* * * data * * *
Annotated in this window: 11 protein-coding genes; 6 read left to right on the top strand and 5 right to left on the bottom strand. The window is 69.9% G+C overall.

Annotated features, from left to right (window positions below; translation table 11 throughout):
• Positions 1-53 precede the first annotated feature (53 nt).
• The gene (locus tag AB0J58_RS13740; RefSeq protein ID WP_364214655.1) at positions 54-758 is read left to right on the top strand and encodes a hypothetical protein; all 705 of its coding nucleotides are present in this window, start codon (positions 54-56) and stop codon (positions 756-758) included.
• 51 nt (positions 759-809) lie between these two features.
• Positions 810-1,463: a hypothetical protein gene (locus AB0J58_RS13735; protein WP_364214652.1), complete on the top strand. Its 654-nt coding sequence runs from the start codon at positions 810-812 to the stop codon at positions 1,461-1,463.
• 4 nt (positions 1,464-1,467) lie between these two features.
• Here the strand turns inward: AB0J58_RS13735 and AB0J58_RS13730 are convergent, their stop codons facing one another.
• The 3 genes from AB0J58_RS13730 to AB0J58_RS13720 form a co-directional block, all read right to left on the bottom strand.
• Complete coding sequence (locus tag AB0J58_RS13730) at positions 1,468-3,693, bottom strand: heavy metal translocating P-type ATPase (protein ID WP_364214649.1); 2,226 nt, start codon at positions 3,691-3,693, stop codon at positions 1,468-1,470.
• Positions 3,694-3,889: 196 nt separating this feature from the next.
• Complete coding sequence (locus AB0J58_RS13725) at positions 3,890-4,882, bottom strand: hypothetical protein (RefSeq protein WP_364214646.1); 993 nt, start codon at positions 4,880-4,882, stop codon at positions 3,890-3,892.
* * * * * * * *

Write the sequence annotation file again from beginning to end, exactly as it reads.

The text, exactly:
Annotated in this window: 11 protein-coding genes; 6 read left to right on the top strand and 5 right to left on the bottom strand. The window is 69.9% G+C overall.

Annotated features, from left to right (window positions below; translation table 11 throughout):
• Positions 1-53 precede the first annotated feature (53 nt).
• The gene (locus tag AB0J58_RS13740; RefSeq protein ID WP_364214655.1) at positions 54-758 is read left to right on the top strand and encodes a hypothetical protein; all 705 of its coding nucleotides are present in this window, start codon (positions 54-56) and stop codon (positions 756-758) included.
• 51 nt (positions 759-809) lie between these two features.
• Positions 810-1,463: a hypothetical protein gene (locus AB0J58_RS13735; protein WP_364214652.1), complete on the top strand. Its 654-nt coding sequence runs from the start codon at positions 810-812 to the stop codon at positions 1,461-1,463.
• 4 nt (positions 1,464-1,467) lie between these two features.
• Here the strand turns inward: AB0J58_RS13735 and AB0J58_RS13730 are convergent, their stop codons facing one another.
• The 3 genes from AB0J58_RS13730 to AB0J58_RS13720 form a co-directional block, all read right to left on the bottom strand.
• Complete coding sequence (locus tag AB0J58_RS13730) at positions 1,468-3,693, bottom strand: heavy metal translocating P-type ATPase (protein ID WP_364214649.1); 2,226 nt, start codon at positions 3,691-3,693, stop codon at positions 1,468-1,470.
• Positions 3,694-3,889: 196 nt separating this feature from the next.
• Complete coding sequence (locus AB0J58_RS13725) at positions 3,890-4,882, bottom strand: hypothetical protein (RefSeq protein WP_364214646.1); 993 nt, start codon at positions 4,880-4,882, stop codon at positions 3,890-3,892.